8 Tools to Help You Travel Forever and Live Rent Free

So you’ve decided to do it. You have a friend or family member who can store your belongings for an undetermined period of time, you’ve tied up loose ends, and your bags are packed. It’s time to start traveling long term!

But now what? You have a few family members and distant friends who have offered up a couch if you’re in their neck of the woods, but surely they won’t appreciate your arrival on their doorstep with no planned departure date in sight.

How then, do you travel long term and not run out of money? Hotels are expensive over time, and finding rental accommodation in every city you visit is impractical. Heck — you don’t even want to pay rent at all! Hostels are a great option as they are much cheaper and it’s a great place to meet others on the road.

Available Couch
© *sean

Here are eight handy resources to help you get started on your long term travel adventure:

Caretaker’s Gazette

(http://www.caretaker.org)

By joining this service (annual membership is approximately US$30), you will gain access to a classified system of people looking for caretakers in exchange for rent-free living. The opportunities vary widely in scope from ranch hands, to organic farm workers, campground hosting, motel management, nursing for the elderly, to just plain house sitting. Locales for your next potential gig could be anywhere in the world, from numerous U.S. locations, to Australia, to Europe and even Micronesia.

Some are paying opportunities, while others are simply work-trade arrangements for accommodation. Others yet will supply an additional stipend depending on your experience and the work entailed.

This is what TIME Magazine had to say about the Caretaker’s Gazette.

Woofing

(http://wwoof.org)

WWOOF is an acronym for a number of different phrases, the most apt of which in my mind is “World Wide Opportunities on Organic Farms”. It is an international organization (located in over 70 countries) of organic farms, gardens, businesses, ranches, (you name it) where you can exchange your services for accommodations, food, and training.

Required services include basic garden and farm maintenance, as well as cooking, teaching, caring for children, and handy work. There is usually some work suitable for anybody willing to adopt this lifestyle.

Whilst surfing Wwoofing opportunities, you will likely also find links to volunteer organizations, and other similar work exchange opportunities. It’s a great way to gain valuable experience, friendships, and to cover your living expenses in a constructive manner.

Most countries require a subscription to gain access to their full listings and contact information of the hosts, and the subscription prices vary from area to area but are not over-priced for the value received.

House Carers

(http://www.housecarers.com/)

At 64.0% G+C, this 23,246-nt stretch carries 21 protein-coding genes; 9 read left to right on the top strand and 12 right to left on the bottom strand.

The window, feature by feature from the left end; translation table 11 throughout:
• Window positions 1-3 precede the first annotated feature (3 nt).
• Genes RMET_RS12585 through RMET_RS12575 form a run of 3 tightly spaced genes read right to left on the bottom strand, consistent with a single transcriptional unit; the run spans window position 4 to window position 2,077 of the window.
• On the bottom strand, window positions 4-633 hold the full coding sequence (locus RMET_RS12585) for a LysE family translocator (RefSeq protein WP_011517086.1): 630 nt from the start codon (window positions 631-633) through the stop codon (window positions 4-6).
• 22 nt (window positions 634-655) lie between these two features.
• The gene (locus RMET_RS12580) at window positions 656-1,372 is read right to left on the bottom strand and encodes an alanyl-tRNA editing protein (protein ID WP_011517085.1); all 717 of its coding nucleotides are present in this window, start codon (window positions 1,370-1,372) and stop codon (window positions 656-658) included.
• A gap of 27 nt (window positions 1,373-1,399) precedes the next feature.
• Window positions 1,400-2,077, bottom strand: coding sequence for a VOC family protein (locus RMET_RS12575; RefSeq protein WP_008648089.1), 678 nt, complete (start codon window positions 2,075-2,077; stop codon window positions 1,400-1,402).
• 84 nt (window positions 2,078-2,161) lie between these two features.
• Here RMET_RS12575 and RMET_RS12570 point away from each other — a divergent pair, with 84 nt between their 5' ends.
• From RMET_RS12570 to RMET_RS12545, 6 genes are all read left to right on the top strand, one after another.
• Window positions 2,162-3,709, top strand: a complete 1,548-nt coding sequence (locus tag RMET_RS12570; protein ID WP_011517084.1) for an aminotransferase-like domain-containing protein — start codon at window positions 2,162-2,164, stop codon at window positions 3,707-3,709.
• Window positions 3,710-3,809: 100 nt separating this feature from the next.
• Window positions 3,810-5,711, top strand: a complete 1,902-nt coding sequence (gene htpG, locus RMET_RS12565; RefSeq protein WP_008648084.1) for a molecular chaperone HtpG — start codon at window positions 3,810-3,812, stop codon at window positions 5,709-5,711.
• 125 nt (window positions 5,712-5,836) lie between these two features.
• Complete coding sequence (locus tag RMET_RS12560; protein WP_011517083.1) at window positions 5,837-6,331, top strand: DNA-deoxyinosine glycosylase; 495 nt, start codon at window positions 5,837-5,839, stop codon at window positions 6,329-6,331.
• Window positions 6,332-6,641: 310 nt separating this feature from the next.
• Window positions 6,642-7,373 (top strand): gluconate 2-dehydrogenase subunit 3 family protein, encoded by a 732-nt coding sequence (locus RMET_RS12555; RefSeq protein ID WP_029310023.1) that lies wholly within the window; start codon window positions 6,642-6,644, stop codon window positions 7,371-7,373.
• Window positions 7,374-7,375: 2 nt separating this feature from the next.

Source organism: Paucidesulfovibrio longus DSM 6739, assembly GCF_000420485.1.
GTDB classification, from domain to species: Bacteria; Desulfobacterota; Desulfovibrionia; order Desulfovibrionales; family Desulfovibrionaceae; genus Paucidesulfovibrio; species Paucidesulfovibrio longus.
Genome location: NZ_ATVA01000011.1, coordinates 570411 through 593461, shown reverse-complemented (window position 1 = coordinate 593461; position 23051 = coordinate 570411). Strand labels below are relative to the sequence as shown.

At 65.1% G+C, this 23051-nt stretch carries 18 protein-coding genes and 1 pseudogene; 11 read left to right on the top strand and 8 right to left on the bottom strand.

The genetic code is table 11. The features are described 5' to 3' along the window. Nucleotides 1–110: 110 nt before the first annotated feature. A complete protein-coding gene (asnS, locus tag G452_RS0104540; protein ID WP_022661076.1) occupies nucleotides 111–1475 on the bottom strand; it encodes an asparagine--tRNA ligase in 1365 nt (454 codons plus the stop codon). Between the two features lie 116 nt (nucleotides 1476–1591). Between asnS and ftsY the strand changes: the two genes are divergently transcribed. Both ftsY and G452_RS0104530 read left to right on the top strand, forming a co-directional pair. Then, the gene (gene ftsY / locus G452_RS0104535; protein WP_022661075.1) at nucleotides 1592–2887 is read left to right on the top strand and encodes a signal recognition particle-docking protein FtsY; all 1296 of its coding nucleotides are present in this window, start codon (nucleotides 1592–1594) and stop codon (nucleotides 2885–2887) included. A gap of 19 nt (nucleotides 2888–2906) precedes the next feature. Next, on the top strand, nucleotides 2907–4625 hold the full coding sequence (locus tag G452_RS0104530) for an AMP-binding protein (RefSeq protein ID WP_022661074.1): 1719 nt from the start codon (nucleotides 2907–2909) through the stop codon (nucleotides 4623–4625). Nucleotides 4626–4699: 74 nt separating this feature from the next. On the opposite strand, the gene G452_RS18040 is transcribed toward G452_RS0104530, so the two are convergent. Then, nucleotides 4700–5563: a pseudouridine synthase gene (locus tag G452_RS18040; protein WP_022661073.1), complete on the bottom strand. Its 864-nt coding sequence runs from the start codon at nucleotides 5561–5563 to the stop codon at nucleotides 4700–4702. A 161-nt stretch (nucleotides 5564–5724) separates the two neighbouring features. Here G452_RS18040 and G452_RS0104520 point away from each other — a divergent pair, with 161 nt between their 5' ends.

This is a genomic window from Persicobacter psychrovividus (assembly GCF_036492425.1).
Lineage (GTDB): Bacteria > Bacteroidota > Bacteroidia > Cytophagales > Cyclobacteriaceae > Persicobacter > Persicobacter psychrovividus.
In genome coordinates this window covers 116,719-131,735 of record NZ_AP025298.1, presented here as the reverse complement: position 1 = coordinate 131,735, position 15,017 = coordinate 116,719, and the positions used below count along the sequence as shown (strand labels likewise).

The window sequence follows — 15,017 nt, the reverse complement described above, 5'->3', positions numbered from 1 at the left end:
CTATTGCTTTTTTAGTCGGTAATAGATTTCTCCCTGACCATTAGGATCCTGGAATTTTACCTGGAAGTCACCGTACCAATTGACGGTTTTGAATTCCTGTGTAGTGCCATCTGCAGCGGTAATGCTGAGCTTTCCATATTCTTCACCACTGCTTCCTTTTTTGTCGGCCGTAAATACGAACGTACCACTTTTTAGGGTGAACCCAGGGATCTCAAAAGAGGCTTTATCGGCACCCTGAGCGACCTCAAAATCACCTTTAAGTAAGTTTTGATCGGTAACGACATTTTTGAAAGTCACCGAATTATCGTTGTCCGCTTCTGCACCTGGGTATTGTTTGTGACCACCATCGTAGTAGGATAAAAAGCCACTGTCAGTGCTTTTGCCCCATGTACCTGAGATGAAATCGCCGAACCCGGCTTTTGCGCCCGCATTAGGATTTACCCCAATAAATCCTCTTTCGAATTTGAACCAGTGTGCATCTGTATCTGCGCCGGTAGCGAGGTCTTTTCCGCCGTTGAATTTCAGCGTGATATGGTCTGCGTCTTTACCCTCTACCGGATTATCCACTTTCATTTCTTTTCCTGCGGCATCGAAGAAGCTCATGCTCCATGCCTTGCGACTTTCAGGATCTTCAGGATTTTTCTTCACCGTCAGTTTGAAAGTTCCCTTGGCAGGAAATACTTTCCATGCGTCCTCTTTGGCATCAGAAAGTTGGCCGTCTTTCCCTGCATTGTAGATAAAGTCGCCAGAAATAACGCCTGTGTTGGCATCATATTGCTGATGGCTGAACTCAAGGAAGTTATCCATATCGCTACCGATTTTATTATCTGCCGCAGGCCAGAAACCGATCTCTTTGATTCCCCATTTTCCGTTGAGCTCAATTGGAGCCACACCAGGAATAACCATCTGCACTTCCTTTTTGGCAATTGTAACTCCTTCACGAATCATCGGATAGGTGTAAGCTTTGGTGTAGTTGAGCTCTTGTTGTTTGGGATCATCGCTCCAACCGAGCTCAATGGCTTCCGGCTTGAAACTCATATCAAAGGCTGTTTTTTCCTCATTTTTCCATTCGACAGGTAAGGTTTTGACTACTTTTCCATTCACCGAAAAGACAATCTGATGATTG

If you are happy to spend your vacation house-sitting for somebody else, you may find the right opportunity here. You will find lists upon lists of people requesting house sitters for periods of time from a few days to a few months, anywhere in the world. In many cases there are a few hoops to jump through in order to gain the opportunity with liability and bonding issues, and already living or traveling in the same country carries an added advantage.

You can choose from the limited free membership options or the full US$45 one year membership, depending on your needs.

Organic Volunteers

(http://www.organicvolunteers.com)

Much like Caretaker’s Gazette and woofing, you will find many worldwide opportunities to proverbially “pick blueberries for a living”. The prospects aren’t limited to organic farms though; you will find hostel management jobs, artist retreat internships, in addition to various agricultural and permaculture settings.

For US$20/year, membership will help you gain access to many great listings and a user-friendly system of contacting hosts and searching for opportunities.

Couch Surfing

(http://www.couchsurfing.com)

Couch Surfers are a network of people who are willing to open up their homes and hearts to frugal travelers, as well as be those travelers when they are not hosting guests. The site prides itself on referrals and having only high quality members, and has a comprehensive program in place to ensure the safety of both traveler and host. But as with any chance to stay at a stranger’s place for free, a prudent amount of caution should be exercised.

A Few Travel Guests
© Hamed Saber

Global Freeloaders

(http://www.globalfreeloaders.com)

Similar to Couch Surfing, Global Freeloaders is a cultural exchange program for hosts and travelers. Registration is free, but members are required to be able to host as well as travel, so unless you expect to be able to offer up your digs as a host within six months of signing up, you are politely requested to wait.